Innovation, Renewable Energy, and Macroeconomic Growth
Hartley, Peter R.; Medlock, Kenneth B. III; Temzelides, Ted; Zhang, Xinya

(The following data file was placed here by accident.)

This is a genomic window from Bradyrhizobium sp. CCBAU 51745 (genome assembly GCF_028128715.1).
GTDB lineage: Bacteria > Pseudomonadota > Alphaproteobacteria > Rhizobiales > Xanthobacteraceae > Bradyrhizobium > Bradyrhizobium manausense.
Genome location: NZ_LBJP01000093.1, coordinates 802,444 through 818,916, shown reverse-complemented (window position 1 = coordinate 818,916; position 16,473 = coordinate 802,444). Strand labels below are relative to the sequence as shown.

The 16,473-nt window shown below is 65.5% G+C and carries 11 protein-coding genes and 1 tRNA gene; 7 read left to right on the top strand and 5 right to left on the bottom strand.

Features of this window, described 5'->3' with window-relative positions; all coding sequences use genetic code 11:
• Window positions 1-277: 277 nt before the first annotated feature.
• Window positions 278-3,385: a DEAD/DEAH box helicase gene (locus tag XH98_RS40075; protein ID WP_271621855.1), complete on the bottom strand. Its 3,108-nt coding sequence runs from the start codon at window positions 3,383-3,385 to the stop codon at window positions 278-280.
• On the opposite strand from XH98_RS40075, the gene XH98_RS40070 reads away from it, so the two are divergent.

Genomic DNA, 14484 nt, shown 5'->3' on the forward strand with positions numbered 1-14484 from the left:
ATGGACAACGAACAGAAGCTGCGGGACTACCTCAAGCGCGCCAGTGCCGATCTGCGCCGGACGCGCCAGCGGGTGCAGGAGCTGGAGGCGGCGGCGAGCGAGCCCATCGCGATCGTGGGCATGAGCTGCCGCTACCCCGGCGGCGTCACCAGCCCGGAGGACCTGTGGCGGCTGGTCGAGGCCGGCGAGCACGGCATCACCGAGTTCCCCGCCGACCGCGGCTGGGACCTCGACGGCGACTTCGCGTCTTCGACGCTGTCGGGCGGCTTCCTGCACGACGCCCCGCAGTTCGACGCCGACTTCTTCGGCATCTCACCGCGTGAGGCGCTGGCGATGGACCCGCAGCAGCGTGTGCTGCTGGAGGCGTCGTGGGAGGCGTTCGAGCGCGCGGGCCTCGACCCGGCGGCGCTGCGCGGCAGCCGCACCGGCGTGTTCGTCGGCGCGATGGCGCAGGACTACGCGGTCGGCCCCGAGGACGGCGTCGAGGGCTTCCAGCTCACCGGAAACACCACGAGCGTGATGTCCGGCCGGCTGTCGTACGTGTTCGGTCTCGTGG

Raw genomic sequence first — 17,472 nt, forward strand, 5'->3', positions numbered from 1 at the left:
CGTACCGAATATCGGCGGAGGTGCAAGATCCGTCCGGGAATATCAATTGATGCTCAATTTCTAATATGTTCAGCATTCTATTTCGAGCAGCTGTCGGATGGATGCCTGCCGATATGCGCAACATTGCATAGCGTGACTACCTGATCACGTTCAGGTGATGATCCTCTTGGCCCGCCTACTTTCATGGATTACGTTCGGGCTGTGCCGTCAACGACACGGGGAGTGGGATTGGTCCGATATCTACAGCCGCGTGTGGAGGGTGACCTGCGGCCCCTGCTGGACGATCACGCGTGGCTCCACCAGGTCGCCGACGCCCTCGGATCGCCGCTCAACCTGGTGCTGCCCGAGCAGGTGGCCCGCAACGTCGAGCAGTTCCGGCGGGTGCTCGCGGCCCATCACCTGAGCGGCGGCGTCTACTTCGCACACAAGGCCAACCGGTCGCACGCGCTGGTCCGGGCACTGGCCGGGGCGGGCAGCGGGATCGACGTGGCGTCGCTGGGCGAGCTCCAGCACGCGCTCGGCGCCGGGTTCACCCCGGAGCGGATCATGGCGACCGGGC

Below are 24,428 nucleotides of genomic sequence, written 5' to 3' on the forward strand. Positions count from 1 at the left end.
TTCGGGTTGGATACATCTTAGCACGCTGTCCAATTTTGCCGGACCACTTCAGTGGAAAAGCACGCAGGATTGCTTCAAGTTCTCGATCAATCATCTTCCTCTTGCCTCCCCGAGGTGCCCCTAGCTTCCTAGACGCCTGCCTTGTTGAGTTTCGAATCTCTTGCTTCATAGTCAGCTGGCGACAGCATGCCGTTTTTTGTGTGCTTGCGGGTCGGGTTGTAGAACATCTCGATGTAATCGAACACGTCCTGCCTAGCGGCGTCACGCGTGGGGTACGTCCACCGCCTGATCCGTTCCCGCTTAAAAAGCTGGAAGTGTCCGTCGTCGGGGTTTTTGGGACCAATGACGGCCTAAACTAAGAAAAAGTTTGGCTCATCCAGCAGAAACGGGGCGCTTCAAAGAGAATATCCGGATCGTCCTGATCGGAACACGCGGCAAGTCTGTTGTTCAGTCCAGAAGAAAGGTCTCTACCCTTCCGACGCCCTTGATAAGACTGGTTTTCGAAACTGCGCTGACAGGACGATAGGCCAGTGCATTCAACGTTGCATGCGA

Many studies assume that the optimal size of research and development (R&D) in the energy sector is five to 10 times the current level. Is the energy sector under-investing in R&D? What would be the effects of subsidies to R&D in renewable energy on macroeconomic growth? There is an extensive ongoing policy discussion in the United States about innovations in the “green economy” and their potential to act as a new engine of economic growth. As the new administration devotes substantial resources to production and investment subsidies in the renewable energy and biofuels sector, it is important to evaluate the validity of such a strategy. In our model, energy is needed in order to produce the economy’s consumption good. We find that the economy goes through three distinct regimes. Initially, production uses only fossil fuel, and investment takes place in order to improve the efficiency of supplying fossil fuel. In the medium to long run, the price of fossil fuel inevitable increases, and the economy makes a transition to a renewable energy regime. Finally, in the very long run, a limit is reached after which renewable energy is produced at the lowest possible cost. We calibrate the model and examine how the transition to renewable energy is affected by imposing taxes on fossil fuel energy or by imposing subsidies to renewable energy R&D.